The Simplicity of Faith
Joshua’s name means “God is salvation.” His name contains the same Hebrew root as Jesus’ name Yeshua. In Jesus there is the fullness of salvation. There is a boldness and confidence that is far superior to any other god or folk religion’s claims (Ephesians 2:19; Hebrews 4:15, 16; 10:19-23, 36-39). In Hebrews 3, 4 we see that entering the land was through faith, and unbelief was the cause for not entering the promised land. Joshua exemplified belief. He believed that God would do what he said he would do. Simple.
Along with this simplicity, we also need to take to heart that “the Lord your God will be with you wherever you go” (Joshua 1:9). Hearing God’s voice (his promises, direction, encouragement) is of such importance that God told Joshua to meditate day and night on his words. Perhaps it is the other voices, constantly speaking throughout our day (commercials, culture, others’ words) that are the weeds (Mark 4) choking out the very belief we need to keep moving toward promises fulfilled. One can wonder if Joshua had listened to those other voices, would the people have ever left the wilderness?
Personal Promises Fulfilled
In my own life I have also experienced waiting for a promise. In my first years as a Christian, I prayed and fasted weekly for a wife and companion in my walk with God. Through a variety of ways, God shared promises with me that he heard my longings.
Still being a young man (only 23), I waited and prayed about four years. In the third year a woman caught my eye. I remained silent, praying for about nine months before I shared any word about my interest. When I did, the interest was not returned. At this point, I was not sure if I should continue to pursue. Perhaps God was not in it or leading in this direction. However, I did not give up on the promises themselves and remained diligent in prayer. Eventually, God did bring the two of us together and we are married today!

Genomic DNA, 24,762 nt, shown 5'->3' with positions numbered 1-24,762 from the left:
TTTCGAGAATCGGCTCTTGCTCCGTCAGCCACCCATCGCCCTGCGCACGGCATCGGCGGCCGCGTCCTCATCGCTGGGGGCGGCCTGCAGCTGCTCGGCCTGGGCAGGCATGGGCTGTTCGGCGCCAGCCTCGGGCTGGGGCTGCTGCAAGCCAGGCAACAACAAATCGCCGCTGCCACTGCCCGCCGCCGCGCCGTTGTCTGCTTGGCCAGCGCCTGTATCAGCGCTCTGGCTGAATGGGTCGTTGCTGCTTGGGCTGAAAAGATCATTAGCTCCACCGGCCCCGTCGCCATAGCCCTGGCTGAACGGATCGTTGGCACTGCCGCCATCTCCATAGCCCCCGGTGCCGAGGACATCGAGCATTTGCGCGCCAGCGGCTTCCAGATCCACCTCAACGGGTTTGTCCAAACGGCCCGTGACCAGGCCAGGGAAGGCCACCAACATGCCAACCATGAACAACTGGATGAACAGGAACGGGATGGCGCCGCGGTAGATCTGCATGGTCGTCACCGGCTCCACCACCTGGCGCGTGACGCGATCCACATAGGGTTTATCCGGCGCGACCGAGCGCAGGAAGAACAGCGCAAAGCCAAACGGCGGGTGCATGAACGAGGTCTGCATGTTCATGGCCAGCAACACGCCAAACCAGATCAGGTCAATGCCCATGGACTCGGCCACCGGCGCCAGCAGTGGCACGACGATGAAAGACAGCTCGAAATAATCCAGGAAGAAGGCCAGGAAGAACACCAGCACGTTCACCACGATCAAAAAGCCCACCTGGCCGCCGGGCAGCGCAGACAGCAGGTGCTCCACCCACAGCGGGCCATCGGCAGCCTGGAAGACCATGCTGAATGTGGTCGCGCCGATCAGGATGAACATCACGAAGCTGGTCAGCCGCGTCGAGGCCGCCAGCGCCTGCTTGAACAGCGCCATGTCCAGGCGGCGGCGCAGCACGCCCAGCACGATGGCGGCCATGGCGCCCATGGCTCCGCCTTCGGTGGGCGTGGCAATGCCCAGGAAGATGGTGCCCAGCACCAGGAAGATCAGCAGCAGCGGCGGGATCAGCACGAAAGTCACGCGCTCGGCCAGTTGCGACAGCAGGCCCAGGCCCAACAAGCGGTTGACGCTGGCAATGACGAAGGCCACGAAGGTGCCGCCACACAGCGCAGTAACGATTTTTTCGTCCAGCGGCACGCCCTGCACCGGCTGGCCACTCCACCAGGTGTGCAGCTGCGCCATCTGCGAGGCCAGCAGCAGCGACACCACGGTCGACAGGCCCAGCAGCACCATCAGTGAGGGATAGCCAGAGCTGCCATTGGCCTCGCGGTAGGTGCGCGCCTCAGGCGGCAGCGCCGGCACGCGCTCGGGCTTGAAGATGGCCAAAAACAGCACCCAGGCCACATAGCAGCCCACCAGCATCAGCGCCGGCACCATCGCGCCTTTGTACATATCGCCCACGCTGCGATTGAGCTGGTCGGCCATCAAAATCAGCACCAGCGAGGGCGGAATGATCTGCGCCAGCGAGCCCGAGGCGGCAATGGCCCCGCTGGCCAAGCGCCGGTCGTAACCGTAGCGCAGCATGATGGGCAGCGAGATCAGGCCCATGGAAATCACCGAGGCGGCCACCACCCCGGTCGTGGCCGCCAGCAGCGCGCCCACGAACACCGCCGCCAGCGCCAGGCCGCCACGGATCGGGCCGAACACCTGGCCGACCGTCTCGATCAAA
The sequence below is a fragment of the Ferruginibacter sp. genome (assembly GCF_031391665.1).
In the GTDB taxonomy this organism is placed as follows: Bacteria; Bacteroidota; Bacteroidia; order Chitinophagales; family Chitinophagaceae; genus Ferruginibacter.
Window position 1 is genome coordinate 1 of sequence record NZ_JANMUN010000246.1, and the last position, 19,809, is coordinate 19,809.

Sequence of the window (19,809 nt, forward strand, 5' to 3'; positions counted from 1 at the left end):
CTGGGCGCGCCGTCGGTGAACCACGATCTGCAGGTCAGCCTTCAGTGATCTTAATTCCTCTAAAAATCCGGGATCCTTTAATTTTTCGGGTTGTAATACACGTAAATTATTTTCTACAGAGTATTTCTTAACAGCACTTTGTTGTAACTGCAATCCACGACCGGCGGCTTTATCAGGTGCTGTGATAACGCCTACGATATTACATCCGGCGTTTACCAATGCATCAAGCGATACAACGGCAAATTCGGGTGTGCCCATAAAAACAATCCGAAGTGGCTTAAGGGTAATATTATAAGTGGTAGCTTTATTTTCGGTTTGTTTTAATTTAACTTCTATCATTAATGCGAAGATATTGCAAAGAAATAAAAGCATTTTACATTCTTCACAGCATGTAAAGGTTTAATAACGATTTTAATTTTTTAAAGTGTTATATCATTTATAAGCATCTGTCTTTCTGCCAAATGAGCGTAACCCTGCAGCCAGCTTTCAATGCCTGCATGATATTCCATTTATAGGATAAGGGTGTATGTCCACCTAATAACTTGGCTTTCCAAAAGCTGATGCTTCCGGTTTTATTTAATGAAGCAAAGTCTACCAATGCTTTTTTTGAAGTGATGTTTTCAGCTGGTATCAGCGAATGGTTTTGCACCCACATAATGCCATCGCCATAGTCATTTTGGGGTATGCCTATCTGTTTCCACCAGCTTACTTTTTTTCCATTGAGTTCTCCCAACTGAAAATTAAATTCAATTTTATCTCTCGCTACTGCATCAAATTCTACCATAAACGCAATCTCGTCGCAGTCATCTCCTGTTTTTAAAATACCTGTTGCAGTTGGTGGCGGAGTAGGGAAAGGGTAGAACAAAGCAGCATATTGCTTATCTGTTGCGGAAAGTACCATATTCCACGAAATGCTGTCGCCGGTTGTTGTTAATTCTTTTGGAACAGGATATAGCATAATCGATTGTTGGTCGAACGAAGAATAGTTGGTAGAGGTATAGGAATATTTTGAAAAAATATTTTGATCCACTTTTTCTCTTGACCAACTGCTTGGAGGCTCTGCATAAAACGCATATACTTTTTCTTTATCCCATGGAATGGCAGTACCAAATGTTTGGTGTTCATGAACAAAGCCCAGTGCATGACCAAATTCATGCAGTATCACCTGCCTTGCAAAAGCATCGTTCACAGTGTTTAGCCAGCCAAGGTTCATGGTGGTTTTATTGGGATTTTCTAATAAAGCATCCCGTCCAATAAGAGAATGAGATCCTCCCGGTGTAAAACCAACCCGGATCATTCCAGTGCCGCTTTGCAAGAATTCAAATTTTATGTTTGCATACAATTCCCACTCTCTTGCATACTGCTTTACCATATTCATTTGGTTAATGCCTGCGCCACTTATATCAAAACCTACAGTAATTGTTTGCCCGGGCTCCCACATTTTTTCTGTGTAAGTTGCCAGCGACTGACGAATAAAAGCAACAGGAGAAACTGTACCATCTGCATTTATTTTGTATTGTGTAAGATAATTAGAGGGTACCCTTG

Passing Off the Baton
When we have finished the race, how do we encourage the next generation to run its own? Joshua had to let each tribe take responsibility to take its own apportioned piece of land. Not all did, but passing off the baton sometimes means we must release others to succeed or fail. To bless the next generation is key. Blessing does not necessarily mean to agree. It may include seeing every fault, yet continuing to respect and encourage rather than judge or forsake.
With great faith Joshua completed what Moses started and led God’s people into their promised land. May we all follow his example, letting the past promises God has made stir us always to action and give others the ability to also take promises for themselves. May we all be able to say in the end: “I have fought the good fight, I have finished the race, I have kept the faith” (2 Timothy 4:7).
Charley Dilcher and his wife live and work in the context of the Middle East.